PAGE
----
The story of Knights of the Old Republic takes place almost 4000 years before the formation of the Galactic Empire, where Darth Malak, a Dark Lord of the Sith, has unleashed a Sith armada against the Republic. The player character, as a Jedi, must venture to different planets in the galaxy in order to defeat Malak. Players choose from three character classes and customize their characters at the beginning of the game, and engage in round-based combat against enemies. Through interacting with other characters and making plot decisions, the alignment system will determine whether the player's character aligns with the light or dark side of the Force.

Galactic Empire (<i>Star Wars</i>) fictional state in the "Star Wars" universe

The First Galactic Empire is a fictional autocracy featured in the Star Wars franchise. It was first introduced in the 1977 film Star Wars and also appears in its two sequels: The Empire Strikes Back (1980) and Return of the Jedi (1983) and is the main antagonist faction of the original trilogy. By the time of the sequel trilogy, which starts three decades following the events of the original trilogy, the government has since collapsed into the Imperial remnants and has been succeeded by the First Order.

The Sith Order are the main antagonists in the space opera franchise Star Wars. They are depicted as an ancient monastic and kraterocratic organization of supernaturally gifted warriors driven by a machiavellian agenda of galactic domination and revenge against their arch-rivals, the Jedi Order.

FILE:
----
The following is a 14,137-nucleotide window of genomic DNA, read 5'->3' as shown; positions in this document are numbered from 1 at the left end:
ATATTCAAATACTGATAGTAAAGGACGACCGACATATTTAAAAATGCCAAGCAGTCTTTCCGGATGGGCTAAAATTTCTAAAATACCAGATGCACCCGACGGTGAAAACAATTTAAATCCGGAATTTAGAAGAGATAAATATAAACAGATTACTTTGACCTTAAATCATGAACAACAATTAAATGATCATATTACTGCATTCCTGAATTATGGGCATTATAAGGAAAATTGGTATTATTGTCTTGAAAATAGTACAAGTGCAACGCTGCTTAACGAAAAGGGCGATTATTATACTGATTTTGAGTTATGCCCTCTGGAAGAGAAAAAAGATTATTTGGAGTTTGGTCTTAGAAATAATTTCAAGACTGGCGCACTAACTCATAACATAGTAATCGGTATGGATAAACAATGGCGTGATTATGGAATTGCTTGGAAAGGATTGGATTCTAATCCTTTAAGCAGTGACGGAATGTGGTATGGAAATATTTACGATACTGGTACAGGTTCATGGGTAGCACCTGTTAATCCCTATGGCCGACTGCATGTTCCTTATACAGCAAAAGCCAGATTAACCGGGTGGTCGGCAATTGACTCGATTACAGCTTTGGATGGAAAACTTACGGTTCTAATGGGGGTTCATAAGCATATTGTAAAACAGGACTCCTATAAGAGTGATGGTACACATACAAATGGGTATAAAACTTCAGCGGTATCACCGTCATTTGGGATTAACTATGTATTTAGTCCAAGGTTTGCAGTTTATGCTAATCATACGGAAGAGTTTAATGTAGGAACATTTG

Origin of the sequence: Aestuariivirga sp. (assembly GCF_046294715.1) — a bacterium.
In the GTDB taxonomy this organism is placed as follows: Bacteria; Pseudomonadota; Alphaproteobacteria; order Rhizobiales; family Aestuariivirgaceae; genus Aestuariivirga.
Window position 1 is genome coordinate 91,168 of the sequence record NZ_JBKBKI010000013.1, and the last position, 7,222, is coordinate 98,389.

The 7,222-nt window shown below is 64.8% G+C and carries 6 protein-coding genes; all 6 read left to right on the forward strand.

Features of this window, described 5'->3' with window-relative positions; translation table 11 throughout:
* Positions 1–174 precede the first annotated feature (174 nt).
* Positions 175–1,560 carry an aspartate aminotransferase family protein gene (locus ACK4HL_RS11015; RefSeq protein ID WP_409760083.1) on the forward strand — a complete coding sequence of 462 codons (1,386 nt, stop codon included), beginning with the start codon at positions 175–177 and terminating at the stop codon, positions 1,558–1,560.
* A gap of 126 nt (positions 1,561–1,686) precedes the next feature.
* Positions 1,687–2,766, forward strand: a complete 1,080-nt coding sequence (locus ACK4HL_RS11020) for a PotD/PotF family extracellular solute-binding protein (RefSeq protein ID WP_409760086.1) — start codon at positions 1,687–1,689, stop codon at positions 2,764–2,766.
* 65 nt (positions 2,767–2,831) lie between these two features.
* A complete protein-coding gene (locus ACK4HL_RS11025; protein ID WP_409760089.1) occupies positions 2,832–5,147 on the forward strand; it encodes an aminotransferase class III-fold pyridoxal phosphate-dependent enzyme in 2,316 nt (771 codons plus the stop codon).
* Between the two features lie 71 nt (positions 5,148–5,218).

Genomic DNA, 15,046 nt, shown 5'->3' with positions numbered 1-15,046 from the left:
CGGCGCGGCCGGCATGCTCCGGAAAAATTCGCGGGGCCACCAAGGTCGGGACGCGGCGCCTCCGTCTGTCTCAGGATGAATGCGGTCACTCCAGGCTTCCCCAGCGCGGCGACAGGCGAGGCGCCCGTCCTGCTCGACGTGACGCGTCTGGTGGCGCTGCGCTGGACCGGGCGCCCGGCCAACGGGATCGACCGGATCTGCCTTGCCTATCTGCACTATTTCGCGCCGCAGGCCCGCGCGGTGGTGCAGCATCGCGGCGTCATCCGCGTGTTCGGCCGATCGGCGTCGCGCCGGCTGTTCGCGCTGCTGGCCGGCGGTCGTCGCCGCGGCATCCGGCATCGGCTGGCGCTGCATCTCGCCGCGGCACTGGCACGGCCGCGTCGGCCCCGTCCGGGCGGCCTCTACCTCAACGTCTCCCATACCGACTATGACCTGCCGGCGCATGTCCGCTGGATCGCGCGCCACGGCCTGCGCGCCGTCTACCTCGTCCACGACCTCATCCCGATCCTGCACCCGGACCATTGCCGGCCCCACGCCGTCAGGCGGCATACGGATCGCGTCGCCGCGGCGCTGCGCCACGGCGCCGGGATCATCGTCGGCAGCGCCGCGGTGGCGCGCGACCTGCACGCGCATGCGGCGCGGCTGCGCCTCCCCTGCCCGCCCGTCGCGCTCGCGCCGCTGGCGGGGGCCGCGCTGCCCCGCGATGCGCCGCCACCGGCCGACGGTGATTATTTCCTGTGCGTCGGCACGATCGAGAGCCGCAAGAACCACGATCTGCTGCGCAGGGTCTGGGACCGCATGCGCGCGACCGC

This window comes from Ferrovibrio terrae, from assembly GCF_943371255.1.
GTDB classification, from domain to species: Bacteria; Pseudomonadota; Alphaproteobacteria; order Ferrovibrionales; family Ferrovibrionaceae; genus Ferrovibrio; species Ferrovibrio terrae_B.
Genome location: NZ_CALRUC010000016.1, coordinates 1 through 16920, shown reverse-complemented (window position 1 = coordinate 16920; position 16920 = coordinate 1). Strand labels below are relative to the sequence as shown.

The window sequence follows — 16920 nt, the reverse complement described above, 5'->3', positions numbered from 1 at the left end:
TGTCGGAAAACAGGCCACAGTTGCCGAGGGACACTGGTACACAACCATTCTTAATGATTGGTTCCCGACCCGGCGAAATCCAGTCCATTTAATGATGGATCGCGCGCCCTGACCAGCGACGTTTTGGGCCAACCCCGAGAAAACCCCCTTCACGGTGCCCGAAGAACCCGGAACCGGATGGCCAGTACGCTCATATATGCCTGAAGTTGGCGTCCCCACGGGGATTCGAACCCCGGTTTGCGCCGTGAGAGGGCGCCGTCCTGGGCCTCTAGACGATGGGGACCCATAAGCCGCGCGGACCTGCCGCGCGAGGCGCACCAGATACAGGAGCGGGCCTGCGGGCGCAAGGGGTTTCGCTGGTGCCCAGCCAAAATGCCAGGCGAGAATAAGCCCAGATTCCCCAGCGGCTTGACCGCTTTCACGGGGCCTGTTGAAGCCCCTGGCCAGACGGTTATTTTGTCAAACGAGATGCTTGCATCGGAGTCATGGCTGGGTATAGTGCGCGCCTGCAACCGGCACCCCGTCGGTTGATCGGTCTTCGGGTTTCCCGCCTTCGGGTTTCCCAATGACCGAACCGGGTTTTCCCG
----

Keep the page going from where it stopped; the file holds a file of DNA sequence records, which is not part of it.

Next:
Galactic Republic Fictional state in the "Star Wars" universe

The Galactic Republic, often referred to as simply the Republic, is the interplanetary State used in the fictional Star Wars universe prior to the establishment of the Galactic Empire. The Republic was mainly overseen by the Senate, a body in the Legislative Branch of the Republic government, and was introduced in the prequel trilogy. By the time of the original trilogy, it is referred to as the Old Republic. It was a democratic constitutional republic tied up in layers of bureaucracy. The Galactic Republic was a republican government that was able to sustain itself for over twenty-five thousand years peacefully.

The game was directed by Casey Hudson, designed by James Ohlen, and written by Drew Karpyshyn. LucasArts proposed developing a game tied to Star Wars: Episode II – Attack of the Clones , or a game set thousands of years before the prequels. The team chose the latter as they thought that they would have more creative freedom. Ed Asner, Ethan Phillips, and Jennifer Hale were hired to perform voices for the game's characters, while the soundtrack was composed by Jeremy Soule. Announced in 2000, the game was delayed several times before its release in July 2003.

Casey Hudson is a Canadian video game developer, known for his work at several of BioWare's video games, and mainly the Mass Effect trilogy as game director.